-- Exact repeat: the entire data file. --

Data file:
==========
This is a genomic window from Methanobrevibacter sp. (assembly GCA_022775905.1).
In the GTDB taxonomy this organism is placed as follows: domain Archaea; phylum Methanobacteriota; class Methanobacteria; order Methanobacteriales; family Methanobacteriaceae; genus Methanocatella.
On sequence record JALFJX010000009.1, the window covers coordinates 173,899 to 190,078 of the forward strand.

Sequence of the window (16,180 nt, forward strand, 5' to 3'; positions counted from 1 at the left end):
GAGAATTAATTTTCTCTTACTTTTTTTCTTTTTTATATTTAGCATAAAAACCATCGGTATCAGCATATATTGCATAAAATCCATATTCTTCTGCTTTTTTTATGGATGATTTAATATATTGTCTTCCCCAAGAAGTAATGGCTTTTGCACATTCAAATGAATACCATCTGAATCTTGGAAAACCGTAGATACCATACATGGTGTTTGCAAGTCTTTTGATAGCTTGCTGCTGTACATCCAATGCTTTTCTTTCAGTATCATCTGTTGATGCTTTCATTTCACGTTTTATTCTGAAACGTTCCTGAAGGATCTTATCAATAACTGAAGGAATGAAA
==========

This is a genomic window from Methanobrevibacter sp. (assembly GCA_022775905.1).
In the GTDB taxonomy this organism is placed as follows: domain Archaea; phylum Methanobacteriota; class Methanobacteria; order Methanobacteriales; family Methanobacteriaceae; genus Methanocatella.
On sequence record JALFJX010000009.1, the window covers coordinates 173,899 to 190,078 of the forward strand.

Sequence of the window (16,180 nt, forward strand, 5' to 3'; positions counted from 1 at the left end):
GAGAATTAATTTTCTCTTACTTTTTTTCTTTTTTATATTTAGCATAAAAACCATCGGTATCAGCATATATTGCATAAAATCCATATTCTTCTGCTTTTTTTATGGATGATTTAATATATTGTCTTCCCCAAGAAGTAATGGCTTTTGCACATTCAAATGAATACCATCTGAATCTTGGAAAACCGTAGATACCATACATGGTGTTTGCAAGTCTTTTGATAGCTTGCTGCTGTACATCCAATGCTTTTCTTTCAGTATCATCTGTTGATGCTTTCATTTCACGTTTTATTCTGAAACGTTCCTGAAGGATCTTATCAATAACTGAAGGAATGAAA